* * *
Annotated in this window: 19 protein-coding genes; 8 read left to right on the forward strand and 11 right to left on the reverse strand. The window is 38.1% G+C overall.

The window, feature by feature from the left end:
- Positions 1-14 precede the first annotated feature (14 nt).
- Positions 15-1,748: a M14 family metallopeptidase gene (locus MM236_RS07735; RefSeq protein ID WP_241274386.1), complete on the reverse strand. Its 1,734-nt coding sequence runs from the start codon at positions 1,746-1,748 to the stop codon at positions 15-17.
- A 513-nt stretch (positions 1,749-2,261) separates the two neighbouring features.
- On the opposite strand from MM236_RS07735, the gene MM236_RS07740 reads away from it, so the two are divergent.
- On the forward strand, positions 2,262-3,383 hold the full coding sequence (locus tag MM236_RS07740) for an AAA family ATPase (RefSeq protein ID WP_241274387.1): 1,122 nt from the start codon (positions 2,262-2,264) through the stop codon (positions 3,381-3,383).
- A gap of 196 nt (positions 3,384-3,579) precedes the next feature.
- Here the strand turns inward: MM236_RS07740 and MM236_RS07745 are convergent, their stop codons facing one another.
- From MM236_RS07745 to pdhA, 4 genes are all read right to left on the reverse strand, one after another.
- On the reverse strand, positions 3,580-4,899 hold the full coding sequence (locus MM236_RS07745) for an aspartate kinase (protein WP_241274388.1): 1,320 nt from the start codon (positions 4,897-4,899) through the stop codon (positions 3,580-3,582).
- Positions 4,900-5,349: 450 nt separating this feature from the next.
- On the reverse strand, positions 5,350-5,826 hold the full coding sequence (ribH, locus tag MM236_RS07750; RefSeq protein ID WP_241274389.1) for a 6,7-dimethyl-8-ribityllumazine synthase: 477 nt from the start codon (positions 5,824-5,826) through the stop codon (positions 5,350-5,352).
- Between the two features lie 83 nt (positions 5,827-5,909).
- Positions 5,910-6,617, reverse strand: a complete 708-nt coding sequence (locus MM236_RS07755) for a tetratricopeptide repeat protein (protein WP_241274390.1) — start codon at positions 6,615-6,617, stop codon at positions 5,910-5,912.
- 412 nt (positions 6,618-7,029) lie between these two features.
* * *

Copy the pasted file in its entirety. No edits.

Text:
Annotated in this window: 19 protein-coding genes; 8 read left to right on the forward strand and 11 right to left on the reverse strand. The window is 38.1% G+C overall.

The window, feature by feature from the left end:
- Positions 1-14 precede the first annotated feature (14 nt).
- Positions 15-1,748: a M14 family metallopeptidase gene (locus MM236_RS07735; RefSeq protein ID WP_241274386.1), complete on the reverse strand. Its 1,734-nt coding sequence runs from the start codon at positions 1,746-1,748 to the stop codon at positions 15-17.
- A 513-nt stretch (positions 1,749-2,261) separates the two neighbouring features.
- On the opposite strand from MM236_RS07735, the gene MM236_RS07740 reads away from it, so the two are divergent.
- On the forward strand, positions 2,262-3,383 hold the full coding sequence (locus tag MM236_RS07740) for an AAA family ATPase (RefSeq protein ID WP_241274387.1): 1,122 nt from the start codon (positions 2,262-2,264) through the stop codon (positions 3,381-3,383).
- A gap of 196 nt (positions 3,384-3,579) precedes the next feature.
- Here the strand turns inward: MM236_RS07740 and MM236_RS07745 are convergent, their stop codons facing one another.
- From MM236_RS07745 to pdhA, 4 genes are all read right to left on the reverse strand, one after another.
- On the reverse strand, positions 3,580-4,899 hold the full coding sequence (locus MM236_RS07745) for an aspartate kinase (protein WP_241274388.1): 1,320 nt from the start codon (positions 4,897-4,899) through the stop codon (positions 3,580-3,582).
- Positions 4,900-5,349: 450 nt separating this feature from the next.
- On the reverse strand, positions 5,350-5,826 hold the full coding sequence (ribH, locus tag MM236_RS07750; RefSeq protein ID WP_241274389.1) for a 6,7-dimethyl-8-ribityllumazine synthase: 477 nt from the start codon (positions 5,824-5,826) through the stop codon (positions 5,350-5,352).
- Between the two features lie 83 nt (positions 5,827-5,909).
- Positions 5,910-6,617, reverse strand: a complete 708-nt coding sequence (locus MM236_RS07755) for a tetratricopeptide repeat protein (protein WP_241274390.1) — start codon at positions 6,615-6,617, stop codon at positions 5,910-5,912.
- 412 nt (positions 6,618-7,029) lie between these two features.